The Rise of the Krays

They say that the twins were cursed from birth…

Year Released : 2015Rise of the Krays
Director : Zachary Adler
Cast : Kevin Leslie, Simon Cotton and Danny Midwinter

Those who read my recent look at the films that I am looking forward to will notice that one of the additions to that list was “Legend”, the story about the Kray twins. It is a film I am looking forward to for many reasons, one of which is that it looks very stylish and is a subject that I know very little about. The is pretty much the only reason that I am about to watch a low budget telling of the Krays from earlier this year, and it’s one where I already have low expectations going in between because they have hired actors that don’t even look remotely alike to play the Kray twins.

Hiring actors who are not even related to play brothers is always an interesting casting choice in films when the two actors don’t look alike, but to cast actors that don’t even look remotely similar to play twins is taking it to a new step altogether. It’s a risk that I doubt will pay off as I watch the film.



Ronnie (Cotton) and Reggie (Leslie) are two young men who have developed a reputation for effective methods of persuasion, usually involving violence. The twins soon take up ownership of several establishments, including a snooker hall, and make short work of the threat of local gangsters who were “protecting” the venues from trouble.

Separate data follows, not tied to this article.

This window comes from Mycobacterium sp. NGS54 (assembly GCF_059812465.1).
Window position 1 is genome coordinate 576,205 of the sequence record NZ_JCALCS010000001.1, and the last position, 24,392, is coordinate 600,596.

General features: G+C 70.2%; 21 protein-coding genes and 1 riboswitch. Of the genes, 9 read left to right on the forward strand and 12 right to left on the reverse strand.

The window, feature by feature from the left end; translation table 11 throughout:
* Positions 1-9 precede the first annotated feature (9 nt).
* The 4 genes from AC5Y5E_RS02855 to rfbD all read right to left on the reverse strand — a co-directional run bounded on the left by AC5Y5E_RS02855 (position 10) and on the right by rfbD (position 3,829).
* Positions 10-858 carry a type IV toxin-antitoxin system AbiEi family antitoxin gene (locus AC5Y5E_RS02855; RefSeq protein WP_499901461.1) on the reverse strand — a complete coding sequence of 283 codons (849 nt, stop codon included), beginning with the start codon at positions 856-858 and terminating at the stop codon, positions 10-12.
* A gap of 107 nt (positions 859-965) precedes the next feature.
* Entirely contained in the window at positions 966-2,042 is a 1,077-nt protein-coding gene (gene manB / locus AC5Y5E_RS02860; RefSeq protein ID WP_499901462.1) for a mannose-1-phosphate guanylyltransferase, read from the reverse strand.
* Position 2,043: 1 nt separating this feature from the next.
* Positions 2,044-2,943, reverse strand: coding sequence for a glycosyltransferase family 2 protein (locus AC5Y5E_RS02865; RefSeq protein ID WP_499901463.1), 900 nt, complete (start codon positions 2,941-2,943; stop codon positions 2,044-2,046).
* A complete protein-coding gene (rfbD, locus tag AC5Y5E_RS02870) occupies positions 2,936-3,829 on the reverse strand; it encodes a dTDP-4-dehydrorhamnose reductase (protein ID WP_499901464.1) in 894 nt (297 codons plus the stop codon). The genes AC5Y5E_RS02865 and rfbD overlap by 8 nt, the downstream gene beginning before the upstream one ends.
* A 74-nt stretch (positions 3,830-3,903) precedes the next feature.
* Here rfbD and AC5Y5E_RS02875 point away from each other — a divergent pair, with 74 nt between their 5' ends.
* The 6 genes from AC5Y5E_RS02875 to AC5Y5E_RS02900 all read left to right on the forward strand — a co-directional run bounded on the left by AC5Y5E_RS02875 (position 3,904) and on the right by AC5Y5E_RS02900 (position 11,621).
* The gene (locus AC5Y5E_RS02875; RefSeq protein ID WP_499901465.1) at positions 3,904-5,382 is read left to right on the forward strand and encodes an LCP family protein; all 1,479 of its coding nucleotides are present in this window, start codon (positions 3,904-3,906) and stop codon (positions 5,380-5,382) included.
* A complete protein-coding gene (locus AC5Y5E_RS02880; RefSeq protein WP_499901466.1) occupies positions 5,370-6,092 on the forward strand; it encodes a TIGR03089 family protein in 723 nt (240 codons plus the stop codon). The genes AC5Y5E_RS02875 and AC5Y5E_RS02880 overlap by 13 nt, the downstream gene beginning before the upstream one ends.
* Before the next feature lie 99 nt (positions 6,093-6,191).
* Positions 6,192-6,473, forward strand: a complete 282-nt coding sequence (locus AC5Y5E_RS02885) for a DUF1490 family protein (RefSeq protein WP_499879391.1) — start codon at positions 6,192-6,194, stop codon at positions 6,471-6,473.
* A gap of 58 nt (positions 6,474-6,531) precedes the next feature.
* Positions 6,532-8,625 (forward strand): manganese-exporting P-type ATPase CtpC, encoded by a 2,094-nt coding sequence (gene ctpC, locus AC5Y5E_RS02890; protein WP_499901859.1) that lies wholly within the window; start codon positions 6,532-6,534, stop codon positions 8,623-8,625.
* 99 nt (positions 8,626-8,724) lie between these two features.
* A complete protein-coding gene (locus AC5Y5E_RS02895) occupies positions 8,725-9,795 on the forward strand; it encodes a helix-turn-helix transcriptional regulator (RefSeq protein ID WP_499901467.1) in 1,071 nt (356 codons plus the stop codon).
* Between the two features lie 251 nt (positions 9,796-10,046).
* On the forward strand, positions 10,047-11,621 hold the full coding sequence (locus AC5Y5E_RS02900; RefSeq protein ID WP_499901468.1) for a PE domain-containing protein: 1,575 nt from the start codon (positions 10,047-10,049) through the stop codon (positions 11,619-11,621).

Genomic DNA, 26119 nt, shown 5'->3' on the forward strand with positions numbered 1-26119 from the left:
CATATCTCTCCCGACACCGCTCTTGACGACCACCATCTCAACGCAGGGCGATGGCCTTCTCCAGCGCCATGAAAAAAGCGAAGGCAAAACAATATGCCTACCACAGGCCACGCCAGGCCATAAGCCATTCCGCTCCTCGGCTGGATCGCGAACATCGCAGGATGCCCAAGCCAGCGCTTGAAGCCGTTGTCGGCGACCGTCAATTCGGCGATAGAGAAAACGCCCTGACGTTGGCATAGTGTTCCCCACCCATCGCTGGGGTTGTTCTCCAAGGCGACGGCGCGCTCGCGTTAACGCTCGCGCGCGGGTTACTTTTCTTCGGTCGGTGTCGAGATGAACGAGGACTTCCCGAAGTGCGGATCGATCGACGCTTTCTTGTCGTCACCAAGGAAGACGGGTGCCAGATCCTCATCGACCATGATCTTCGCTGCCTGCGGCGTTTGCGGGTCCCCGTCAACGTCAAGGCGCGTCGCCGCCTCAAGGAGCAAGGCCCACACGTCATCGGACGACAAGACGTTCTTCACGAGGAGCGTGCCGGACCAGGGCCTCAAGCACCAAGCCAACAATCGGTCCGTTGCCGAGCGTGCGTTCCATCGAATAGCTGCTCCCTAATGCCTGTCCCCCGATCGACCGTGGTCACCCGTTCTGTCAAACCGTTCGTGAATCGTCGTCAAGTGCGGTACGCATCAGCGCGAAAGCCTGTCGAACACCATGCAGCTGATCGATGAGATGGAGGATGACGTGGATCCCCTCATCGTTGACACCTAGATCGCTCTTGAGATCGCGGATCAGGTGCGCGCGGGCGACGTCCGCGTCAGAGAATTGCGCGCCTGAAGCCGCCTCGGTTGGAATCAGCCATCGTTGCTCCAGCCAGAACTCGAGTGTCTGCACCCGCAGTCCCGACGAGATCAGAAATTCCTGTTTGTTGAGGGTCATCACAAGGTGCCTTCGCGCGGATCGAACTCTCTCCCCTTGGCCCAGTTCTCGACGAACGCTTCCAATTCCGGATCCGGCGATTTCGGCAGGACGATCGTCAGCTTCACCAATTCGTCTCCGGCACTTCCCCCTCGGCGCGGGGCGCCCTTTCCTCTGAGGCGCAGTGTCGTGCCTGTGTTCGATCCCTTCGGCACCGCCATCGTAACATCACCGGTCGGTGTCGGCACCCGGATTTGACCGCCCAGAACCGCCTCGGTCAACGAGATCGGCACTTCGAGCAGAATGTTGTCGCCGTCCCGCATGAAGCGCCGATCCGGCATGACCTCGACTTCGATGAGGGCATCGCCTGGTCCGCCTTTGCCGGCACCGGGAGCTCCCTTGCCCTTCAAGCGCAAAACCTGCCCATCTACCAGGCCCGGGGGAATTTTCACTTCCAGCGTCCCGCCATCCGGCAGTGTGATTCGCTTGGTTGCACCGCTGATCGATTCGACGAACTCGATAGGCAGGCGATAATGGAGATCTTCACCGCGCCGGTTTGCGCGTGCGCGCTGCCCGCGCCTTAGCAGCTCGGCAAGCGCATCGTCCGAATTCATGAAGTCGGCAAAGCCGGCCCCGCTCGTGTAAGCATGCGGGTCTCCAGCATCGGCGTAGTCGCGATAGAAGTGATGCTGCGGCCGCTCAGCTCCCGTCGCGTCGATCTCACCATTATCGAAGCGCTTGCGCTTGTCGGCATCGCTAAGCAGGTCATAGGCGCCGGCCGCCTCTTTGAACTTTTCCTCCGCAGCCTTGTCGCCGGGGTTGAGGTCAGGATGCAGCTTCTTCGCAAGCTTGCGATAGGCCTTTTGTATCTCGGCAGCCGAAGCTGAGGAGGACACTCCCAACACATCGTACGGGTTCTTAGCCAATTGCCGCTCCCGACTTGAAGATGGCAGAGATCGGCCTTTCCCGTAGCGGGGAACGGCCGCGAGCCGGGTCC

As time goes on the twins’ reputation continues to grow during the 1960s, but with that reputation comes increased attention from the police and Ronnie is soon arrested following on from a vicious assault on the brother of another gangster. He is sentenced to several years in jail, eventually being diagnosed as clinically insane. Upon his release people are even more wary of the brothers, and even Reggie isn’t entirely sure of his safety from his brother.

Reggie decides that with new gambling laws coming into force, it’s time for the Krays to form a truce with the local Italian and Maltese gangs, much to Ronnie’s anger, and with Detective Inspector Leonard Read (Midwinter) breathing down their necks, surely it’s only a matter of time before they’re in trouble again.


Does it have the potential to be better than Legend?

In many ways I feel that this could potentially be a far more accurate telling of the story than Legend. Obviously Legend hasn’t even been released yet, so it’s hard to really compare the two, but Rise of the Krays definitely has that realistic feel to it. I think it will only real be possible to make realistic comparisons of the two if they both cover the same time period of the life of the twins.

Rise of the Krays covers the twins up until just after their first major court case is thrown out of court due to things such as a lack of evidence, and it appears that the rest of their story will be covered by the sequel “Fall of the Krays”, but after watching this film, I’m not really sure it actually warrants a sequel and would have probably been better served as a single film of maybe two hours long.